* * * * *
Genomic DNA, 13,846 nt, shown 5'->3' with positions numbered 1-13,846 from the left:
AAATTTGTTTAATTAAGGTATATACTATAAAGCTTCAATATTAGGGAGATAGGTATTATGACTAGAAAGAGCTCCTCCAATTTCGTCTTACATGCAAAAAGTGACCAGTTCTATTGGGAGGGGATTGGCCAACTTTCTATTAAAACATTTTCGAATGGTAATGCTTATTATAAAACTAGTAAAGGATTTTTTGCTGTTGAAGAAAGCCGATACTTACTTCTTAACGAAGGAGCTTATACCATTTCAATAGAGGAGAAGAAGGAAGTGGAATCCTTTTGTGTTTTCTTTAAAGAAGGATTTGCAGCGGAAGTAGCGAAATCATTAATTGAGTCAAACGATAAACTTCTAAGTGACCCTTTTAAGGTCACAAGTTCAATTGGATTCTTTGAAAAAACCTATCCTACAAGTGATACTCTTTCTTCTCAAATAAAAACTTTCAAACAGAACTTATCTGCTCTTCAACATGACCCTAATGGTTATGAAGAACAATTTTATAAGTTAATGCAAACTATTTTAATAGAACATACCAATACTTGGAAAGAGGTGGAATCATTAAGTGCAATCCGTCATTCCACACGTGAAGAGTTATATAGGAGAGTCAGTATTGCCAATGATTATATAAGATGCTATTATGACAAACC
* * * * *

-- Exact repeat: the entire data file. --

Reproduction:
Genomic DNA, 13,846 nt, shown 5'->3' with positions numbered 1-13,846 from the left:
AAATTTGTTTAATTAAGGTATATACTATAAAGCTTCAATATTAGGGAGATAGGTATTATGACTAGAAAGAGCTCCTCCAATTTCGTCTTACATGCAAAAAGTGACCAGTTCTATTGGGAGGGGATTGGCCAACTTTCTATTAAAACATTTTCGAATGGTAATGCTTATTATAAAACTAGTAAAGGATTTTTTGCTGTTGAAGAAAGCCGATACTTACTTCTTAACGAAGGAGCTTATACCATTTCAATAGAGGAGAAGAAGGAAGTGGAATCCTTTTGTGTTTTCTTTAAAGAAGGATTTGCAGCGGAAGTAGCGAAATCATTAATTGAGTCAAACGATAAACTTCTAAGTGACCCTTTTAAGGTCACAAGTTCAATTGGATTCTTTGAAAAAACCTATCCTACAAGTGATACTCTTTCTTCTCAAATAAAAACTTTCAAACAGAACTTATCTGCTCTTCAACATGACCCTAATGGTTATGAAGAACAATTTTATAAGTTAATGCAAACTATTTTAATAGAACATACCAATACTTGGAAAGAGGTGGAATCATTAAGTGCAATCCGTCATTCCACACGTGAAGAGTTATATAGGAGAGTCAGTATTGCCAATGATTATATAAGATGCTATTATGACAAACC